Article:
Now at this point someone is probably going to point out that Benedict made a comment or two about clericalism during his pontificate. He probable made these comments while also restoring some of the more ornate papal robes not seen since the high middle ages. Let’s be clear: The pope can’t say “To make my point about clericalism even clearer, I think I am going to wear an even more grandiose outfit than usual today.”
Plenty of recent surveys have shown clericalism on the rise amongst seminarians, too. Why shouldn’t it be when the pope keeps putting on more and more fancy clothes? Recently I told a seminarian friend that, when I was considering the priesthood, I would never wear a collar as a priest. He responded, and I suspect many seminarians would agree with him, that people should know when there is an alter Christus in the room.
Do you know what that means? That means people think the priest is another Christ. Now I know we are all called to be Jesus in the world for others, but I am pretty sure St. Paul said we are only supposed to have ONE Christ. If someone is going to think there is “another Christ” in the room, it should be from the way you behave with love and compassion, not because you are wearing a collar. Clericalism has descended into a kind of idolatry. If they guy who wears a collar is another Christ, then I guess if he molests a kid I should probably keep my mouth shut about it, right?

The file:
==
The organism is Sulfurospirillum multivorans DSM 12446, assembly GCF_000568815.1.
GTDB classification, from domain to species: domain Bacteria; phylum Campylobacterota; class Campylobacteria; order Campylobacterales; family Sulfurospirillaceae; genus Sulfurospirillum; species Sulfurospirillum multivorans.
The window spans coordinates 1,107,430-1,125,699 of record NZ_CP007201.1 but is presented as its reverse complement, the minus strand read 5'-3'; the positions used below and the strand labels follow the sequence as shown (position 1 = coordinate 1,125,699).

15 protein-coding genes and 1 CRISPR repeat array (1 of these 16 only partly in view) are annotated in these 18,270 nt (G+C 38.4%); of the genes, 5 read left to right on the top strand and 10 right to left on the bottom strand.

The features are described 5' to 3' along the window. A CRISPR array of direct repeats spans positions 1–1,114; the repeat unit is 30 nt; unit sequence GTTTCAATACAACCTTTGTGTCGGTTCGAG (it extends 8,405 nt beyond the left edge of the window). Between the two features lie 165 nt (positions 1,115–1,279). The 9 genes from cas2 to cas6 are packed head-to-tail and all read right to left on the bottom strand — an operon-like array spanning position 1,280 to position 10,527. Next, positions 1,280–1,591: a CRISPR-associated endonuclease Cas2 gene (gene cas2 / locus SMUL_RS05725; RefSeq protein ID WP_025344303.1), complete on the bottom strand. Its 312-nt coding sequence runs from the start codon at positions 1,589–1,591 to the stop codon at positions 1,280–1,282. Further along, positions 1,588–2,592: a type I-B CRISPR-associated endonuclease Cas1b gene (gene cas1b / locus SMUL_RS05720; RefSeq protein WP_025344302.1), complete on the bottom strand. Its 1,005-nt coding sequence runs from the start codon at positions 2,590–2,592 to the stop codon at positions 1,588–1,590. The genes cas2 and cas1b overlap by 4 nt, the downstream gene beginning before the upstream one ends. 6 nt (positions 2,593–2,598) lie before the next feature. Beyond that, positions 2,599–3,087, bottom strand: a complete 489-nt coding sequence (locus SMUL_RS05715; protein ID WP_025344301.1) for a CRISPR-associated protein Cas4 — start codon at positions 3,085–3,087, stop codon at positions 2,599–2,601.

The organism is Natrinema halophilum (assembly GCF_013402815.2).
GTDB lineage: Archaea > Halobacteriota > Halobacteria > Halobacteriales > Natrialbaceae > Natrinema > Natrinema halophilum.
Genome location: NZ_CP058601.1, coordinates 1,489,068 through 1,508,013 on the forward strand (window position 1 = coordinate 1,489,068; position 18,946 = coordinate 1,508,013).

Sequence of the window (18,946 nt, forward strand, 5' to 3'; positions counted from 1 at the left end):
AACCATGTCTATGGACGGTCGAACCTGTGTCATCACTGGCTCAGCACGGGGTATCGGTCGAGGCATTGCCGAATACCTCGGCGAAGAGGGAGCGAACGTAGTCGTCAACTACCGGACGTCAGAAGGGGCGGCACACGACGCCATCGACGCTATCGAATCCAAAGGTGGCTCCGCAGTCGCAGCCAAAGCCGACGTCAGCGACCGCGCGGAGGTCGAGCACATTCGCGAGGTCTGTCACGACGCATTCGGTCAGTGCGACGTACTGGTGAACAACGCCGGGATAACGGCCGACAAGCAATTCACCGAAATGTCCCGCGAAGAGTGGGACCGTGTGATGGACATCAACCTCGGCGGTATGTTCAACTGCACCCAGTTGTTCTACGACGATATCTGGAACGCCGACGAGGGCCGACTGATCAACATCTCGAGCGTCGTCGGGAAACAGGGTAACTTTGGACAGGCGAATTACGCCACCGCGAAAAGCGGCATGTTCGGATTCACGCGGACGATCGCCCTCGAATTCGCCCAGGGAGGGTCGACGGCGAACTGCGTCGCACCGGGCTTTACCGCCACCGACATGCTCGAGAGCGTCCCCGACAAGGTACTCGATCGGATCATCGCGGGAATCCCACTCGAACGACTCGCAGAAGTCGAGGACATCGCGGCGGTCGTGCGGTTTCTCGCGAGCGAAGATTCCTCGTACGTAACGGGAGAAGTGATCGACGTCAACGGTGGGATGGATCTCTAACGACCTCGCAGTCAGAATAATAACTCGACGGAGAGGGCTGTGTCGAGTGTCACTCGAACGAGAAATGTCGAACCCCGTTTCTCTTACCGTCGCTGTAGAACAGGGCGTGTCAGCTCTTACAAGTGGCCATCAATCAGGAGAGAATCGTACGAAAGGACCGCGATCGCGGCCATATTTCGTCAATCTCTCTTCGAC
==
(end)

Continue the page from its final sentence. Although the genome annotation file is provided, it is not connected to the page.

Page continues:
So, with an eye to the future, I hope the next Pope will take a stand against clericalism of the sort we haven’t seen since John XXIII and Paul VI. This alone can really help end the scandals (of many varieties) which are entangling the Church.
5) Caritas in Veritate: That was good stuff. I hope the next Pope will follow up with more things like that. People are hungry for that sort of active justice in the world from the Church today. The pope would do well to ask himself: What issues would Jesus be confronting today? Who would be the pharisees and power brokers that he would be challenging today?
6) I’ll conclude with this. For whatever I have said of Benedict, he has been, I think, deeply interested in the Jesus Christ of the Gospel. Now I think there is a lot to be still learned about the historical Jesus that we can’t always access through the Gospel, but obviously the guiding ideal for the Church and the Christian life must be the Gospel. This can be seen in the books Benedict has been writing about the life of Christ. And I hope the next pope will bring this same ideal to his papacy.